Barbera and Superbarbera
Snow in Asti
What is an “imporant” wine? Does history and culture deem a wine “important” by the simple fact that a wine is tied to the land and the people that make it? Or is a wine “important” because it is massive, tannic, structured, “bold?”
Yesterday at the barbera meeting we attended two events where the conception of importance was central to the debate that seems to define this event.
What is barbera?
The first event was a presentation on new research being done on pruning by a group funded by some of the bigger names that produce barbera. For those of you don’t know much about the farming of wine (i’m no expert myself) the way vines are pruned are central to the way grapes ripen, how much they produce, and how the wine comes out. Traditionally barbera has been pruned using the guyot system, (which i won’t get into in detail here). The research being done is on the spur cordon system. It’s one of those things that sounds innocuous to the outsider, but the effects on the wine were profound.
We were told about the effects of the pruning on the acids, the tannins, the color of the wine.
It was around this point that things began to become heated. Questions were asked as to why this was necessary. Do you really need to keep messing with the grape? Why would you need to control the acid in barbera?
Isn’t acid essential to barbera?
The answer we got was that they were making barbera…important.
We tasted the wines made with the new system side by side wines made from the old pruning methods. Sure enough the tannins were more prominent, the acid pulled back, the overall taste smoother.
Important? i don’t know. Barbera? Not really.
Later on we were presen ted with wines from the barbera d’asti subzone “Nizza” an additional layer to the appelation system created in 2002. The wines were, for lack of a better term, concentrated. Oak was dripping off everything (Nizza producers are obliged to age the wine in wood for six months, and most have clearly chosen barrique as their method of choice) and alcohol was clearly higher than almost everything we had tasted. The wines also could have been from almost anywhere.
The sentiment in the room had focused on a single question.
And then someone asked the question point blank. “Why are you doing this to these wines? Why is there so much wood? Where is the acid, where is the beautiful simplicity of barbera? Are you going so far as to add tannins to these wines?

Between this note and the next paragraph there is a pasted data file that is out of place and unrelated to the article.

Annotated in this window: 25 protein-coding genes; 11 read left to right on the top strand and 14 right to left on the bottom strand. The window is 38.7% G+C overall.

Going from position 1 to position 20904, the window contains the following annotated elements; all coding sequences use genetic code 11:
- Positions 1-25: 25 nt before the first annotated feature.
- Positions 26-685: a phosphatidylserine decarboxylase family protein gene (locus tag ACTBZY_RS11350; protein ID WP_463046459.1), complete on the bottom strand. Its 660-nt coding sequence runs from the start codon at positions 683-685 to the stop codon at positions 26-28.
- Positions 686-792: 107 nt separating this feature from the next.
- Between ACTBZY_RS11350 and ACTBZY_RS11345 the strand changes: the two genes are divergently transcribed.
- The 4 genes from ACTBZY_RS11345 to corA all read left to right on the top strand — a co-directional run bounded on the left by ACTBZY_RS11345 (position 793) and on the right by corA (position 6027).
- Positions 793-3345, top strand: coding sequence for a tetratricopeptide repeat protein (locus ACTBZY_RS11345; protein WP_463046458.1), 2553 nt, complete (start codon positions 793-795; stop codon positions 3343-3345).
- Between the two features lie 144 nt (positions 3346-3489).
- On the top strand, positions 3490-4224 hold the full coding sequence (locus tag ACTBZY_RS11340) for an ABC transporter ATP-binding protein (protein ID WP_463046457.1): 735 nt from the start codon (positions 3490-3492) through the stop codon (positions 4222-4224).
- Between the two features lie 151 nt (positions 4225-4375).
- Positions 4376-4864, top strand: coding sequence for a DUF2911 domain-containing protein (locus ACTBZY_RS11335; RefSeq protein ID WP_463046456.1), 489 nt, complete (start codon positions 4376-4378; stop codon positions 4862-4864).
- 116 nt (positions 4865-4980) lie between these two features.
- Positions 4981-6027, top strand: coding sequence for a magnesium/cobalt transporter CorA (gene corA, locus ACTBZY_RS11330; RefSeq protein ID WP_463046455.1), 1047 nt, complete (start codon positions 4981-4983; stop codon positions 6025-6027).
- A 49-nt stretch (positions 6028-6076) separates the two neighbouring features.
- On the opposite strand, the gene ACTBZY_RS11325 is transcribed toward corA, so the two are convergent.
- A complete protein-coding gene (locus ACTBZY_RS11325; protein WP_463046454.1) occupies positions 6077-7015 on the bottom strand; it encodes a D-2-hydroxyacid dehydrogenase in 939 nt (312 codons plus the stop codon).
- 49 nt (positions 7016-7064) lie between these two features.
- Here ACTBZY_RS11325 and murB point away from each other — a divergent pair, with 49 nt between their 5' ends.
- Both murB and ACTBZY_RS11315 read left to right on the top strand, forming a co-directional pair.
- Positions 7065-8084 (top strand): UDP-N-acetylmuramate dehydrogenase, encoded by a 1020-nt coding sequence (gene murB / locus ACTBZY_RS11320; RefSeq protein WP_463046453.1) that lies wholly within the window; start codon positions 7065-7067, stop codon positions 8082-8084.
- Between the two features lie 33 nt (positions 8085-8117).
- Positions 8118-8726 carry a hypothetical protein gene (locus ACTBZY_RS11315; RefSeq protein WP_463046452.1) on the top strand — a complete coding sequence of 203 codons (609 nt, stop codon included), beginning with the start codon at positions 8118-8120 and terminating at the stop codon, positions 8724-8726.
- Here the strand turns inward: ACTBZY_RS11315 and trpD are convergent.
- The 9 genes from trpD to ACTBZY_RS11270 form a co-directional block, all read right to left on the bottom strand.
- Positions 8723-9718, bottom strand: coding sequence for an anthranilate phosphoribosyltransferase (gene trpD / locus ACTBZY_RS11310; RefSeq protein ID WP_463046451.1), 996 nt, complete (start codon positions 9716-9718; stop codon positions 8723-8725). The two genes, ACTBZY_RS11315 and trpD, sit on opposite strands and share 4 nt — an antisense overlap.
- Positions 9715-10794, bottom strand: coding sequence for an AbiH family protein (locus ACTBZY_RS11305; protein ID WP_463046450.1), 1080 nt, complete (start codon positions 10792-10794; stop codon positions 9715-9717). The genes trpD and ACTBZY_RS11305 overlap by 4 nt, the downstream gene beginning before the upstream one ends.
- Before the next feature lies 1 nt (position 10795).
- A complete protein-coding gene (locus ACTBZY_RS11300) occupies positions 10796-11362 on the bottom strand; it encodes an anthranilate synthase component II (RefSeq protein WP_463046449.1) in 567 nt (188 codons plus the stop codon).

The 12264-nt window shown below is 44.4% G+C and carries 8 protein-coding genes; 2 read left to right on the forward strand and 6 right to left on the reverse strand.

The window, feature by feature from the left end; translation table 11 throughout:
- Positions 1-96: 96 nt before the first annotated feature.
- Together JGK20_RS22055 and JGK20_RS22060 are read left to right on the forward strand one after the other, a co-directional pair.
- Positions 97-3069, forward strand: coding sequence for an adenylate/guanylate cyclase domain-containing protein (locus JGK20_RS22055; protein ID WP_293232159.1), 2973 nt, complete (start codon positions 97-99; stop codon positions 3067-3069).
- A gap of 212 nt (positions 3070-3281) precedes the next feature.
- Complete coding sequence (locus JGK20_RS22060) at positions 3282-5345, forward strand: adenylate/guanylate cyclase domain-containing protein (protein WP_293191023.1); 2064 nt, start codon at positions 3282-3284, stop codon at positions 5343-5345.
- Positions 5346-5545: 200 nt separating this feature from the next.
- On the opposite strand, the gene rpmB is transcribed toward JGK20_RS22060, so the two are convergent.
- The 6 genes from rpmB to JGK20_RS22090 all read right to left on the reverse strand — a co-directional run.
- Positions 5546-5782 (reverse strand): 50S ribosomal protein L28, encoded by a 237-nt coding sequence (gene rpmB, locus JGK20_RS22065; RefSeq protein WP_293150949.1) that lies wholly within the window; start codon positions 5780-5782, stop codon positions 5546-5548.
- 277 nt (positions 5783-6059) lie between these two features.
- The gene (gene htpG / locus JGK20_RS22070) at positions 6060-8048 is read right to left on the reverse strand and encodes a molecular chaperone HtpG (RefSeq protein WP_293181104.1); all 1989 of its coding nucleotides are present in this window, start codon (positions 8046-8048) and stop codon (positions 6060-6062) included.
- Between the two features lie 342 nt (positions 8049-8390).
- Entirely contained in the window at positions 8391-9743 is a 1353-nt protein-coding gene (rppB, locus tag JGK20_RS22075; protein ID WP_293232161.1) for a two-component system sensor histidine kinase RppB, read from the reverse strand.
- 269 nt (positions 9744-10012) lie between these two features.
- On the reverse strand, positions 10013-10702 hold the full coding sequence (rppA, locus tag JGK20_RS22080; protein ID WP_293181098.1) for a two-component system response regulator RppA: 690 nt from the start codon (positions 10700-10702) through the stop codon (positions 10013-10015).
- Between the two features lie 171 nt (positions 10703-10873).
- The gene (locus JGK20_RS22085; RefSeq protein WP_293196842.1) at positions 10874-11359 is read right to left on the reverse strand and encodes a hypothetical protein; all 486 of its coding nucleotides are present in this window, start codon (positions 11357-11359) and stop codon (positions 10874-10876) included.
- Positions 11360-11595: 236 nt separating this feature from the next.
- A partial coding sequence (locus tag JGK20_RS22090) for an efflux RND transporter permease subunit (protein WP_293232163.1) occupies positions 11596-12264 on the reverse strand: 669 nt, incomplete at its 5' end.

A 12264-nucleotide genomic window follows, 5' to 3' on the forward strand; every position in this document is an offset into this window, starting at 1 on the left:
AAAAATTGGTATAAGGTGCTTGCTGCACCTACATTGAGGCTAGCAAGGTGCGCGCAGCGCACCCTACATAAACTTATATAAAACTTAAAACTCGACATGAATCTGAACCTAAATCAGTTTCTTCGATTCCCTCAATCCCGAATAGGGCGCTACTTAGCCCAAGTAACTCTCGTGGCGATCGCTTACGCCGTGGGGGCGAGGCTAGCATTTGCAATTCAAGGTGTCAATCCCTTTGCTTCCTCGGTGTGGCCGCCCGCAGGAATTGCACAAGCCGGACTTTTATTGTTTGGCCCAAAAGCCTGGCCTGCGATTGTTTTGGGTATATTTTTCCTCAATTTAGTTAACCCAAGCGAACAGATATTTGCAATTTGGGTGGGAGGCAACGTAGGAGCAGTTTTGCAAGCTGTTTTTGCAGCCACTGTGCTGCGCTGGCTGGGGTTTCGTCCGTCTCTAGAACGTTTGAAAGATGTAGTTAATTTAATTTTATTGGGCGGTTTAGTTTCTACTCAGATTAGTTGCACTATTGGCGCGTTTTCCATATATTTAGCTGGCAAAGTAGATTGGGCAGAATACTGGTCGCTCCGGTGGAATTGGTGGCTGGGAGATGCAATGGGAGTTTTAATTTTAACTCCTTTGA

What can only be described as a shouting match broke out. A sore spot had been touched. These are structured, elegant wines, important wines, the producers protested. Some journalists came to the aid of the producers. “Oak was higher in the wines a few years ago” one journalist told us (this was mildly shocking).
Barbera had become superbarbera.
Later on tempers cooled (wine and food will do this) and we sat with the producers. The local market is dying, they told us. The winemakers were tied to the land, but the lands drinkers had dissapeared. The changes to the grape were a result of trying to branch out into other markets, but to me the soul of the wine had been crushed in the transition. Depressing.
And then, like it was planned, a bottle appeared brought by a young winemaker. Andrea Faccio brought out a bottle of his 2009 “Suri” an entry level un-oaked barbera d’asti. Everything was in place. This was not brought by accident, this winemaker was trying to tell us something. This is barbera with the makeup, without the perfume. This was an important wine.
So i left hopeful.
Disclosure: all wine, food, lodging, and all transportation paid for by various interested parties. See http://barbera2010.com/ for details on the people and entities involved. My tasting notes have not been influenced in any way, nor has my work on this blog and/or site, but the content of any work appearing only on that blog may (or may not) have been edited for content. I stole this disclosure from Thor Iverson who seems not to care.